If you built your own blockchain or forked an existing one, one of your top priorities should be to make it easy for users and developers to interact with. MetaMask enabled Ethereum users and developers to easily use ETH and ERC-20 tokens, and use DApps without needing to use command-line tools or run their own node (thanks to Infura).
Aion realized this early on, which is why they had BlockX Labs build AIWA, a wallet and DApp interaction tool for Aion, for them. As Project Manager for AIWA, I’d like to go over the process that we undertook when building “MetaMask for Aion”; specifically, both the inspiration as well as the differentiation. I’ve written this for product people and executives so I’ve kept the jargon quite light.
Why do you need a wallet?
Firstly, you need to justify why your blockchain needs its version of MetaMask. As mentioned above, you want developers and users to interact with it. They need to read and write data and possibly send and receive cryptocurrency, If your blockchain is like Ethereum and Aion, you’ve got a distributed app ecosystem that needs to interact with it.
Without a wallet, it’s a lot more difficult for both developers and users to use your blockchain, so reduce the friction and provide them with tool(s) to make it easier.
What do you love about MetaMask?
Since you’ve got a reason to build a MetaMask-like tool, think about what you love about MetaMask and decide whether you want or need those features. At BlockX Labs, we like that MetaMask is honest with how it maps Ethereum’s features to its UI. MetaMask doesn’t hide or abstract away complexity but exposes it to the user. For example, it shows the raw gas price (in GWei) rather than abstracting it away by converting it to USD.
It also differentiates between seed-generated and imported wallets, so that the user can know which wallets are recoverable from the seed phrase. We also love that MetaMask doesn’t keep the user inside MetaMask; it provides links to Etherscan for viewing more transaction details and embeds the ability to use Coinbase and ShapeShift for acquiring Ether. It supports third-party services and doesn’t try to hold the user captive by doing everything itself.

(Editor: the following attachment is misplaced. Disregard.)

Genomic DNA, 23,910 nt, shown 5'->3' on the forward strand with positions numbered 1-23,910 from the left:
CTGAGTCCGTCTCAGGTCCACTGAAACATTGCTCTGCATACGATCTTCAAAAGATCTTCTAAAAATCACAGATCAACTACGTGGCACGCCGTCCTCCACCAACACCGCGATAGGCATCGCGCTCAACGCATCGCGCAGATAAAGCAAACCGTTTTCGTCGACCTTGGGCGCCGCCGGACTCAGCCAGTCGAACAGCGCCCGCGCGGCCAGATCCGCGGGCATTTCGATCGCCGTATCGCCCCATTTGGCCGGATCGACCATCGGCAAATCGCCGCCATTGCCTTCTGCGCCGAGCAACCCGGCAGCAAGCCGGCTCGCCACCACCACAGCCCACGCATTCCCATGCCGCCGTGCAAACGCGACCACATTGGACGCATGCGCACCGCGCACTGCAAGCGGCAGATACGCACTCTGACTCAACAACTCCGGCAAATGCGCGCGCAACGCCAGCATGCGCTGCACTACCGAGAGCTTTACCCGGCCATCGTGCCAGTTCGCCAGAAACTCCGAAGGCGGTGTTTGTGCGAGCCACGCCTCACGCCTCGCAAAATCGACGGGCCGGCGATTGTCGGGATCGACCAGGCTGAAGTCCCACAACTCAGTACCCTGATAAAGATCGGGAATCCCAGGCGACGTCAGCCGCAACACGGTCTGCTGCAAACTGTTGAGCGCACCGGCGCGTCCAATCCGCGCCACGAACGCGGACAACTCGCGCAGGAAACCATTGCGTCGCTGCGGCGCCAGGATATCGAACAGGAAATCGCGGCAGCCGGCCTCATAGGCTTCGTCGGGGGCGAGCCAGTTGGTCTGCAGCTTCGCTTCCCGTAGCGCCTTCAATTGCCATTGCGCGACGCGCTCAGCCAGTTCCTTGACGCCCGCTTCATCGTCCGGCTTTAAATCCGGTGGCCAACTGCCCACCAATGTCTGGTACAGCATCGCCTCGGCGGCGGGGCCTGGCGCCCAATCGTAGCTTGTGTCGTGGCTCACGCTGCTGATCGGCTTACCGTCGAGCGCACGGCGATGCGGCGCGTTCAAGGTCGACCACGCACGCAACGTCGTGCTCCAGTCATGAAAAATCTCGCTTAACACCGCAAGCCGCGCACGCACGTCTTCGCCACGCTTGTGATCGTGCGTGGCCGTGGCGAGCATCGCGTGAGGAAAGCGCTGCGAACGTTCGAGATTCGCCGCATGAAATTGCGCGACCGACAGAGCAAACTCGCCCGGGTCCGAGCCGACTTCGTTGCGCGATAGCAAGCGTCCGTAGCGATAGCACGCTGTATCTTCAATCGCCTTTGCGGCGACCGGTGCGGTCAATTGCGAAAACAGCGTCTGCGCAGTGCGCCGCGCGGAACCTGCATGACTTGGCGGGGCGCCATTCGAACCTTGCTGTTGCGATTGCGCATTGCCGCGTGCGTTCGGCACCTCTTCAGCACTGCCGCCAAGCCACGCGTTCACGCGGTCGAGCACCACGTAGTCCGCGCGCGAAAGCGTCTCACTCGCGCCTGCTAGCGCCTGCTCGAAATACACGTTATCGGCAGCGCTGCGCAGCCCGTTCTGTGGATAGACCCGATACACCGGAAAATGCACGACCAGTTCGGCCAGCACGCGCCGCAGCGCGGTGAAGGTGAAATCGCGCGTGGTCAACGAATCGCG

Forget about MetaMask!
Once you’ve found the features that you love about MetaMask, it’s time to forget about it. Here at BlockX Labs, we use Agile with Scrum. I recommend writing user stories to figure out what user and developers will do with your tool and build your UI around that.
In our case, some of the basic features like the receive screen and how the DApp popped up ended up working pretty similarly to MetaMask. But by focusing on our user stories and not trying to clone MetaMask, we came up with a unique hierarchical interface that is modeled around the Token < Wallet < Vault metaphor.
As a result, we came up with the idea of a Vault to contain both seed-generated wallets and imported wallets in a single exported file. This makes it super easy for users to backup all of their wallets regardless of whether they’re seed-generated or imported from private keys. Of course, we also built the option to export individually using the standard wallet format as well.
Although it’s heavily influenced from my experience building AIWA, hopefully this article has given a decent overview of building something like MetaMask for your own blockchain. I didn’t mention some things that aren’t part of the core product but help make it easier to use (like Infura, and NodeSmith in our case). But perhaps a follow-up article could address the ecosystem partners that would be useful.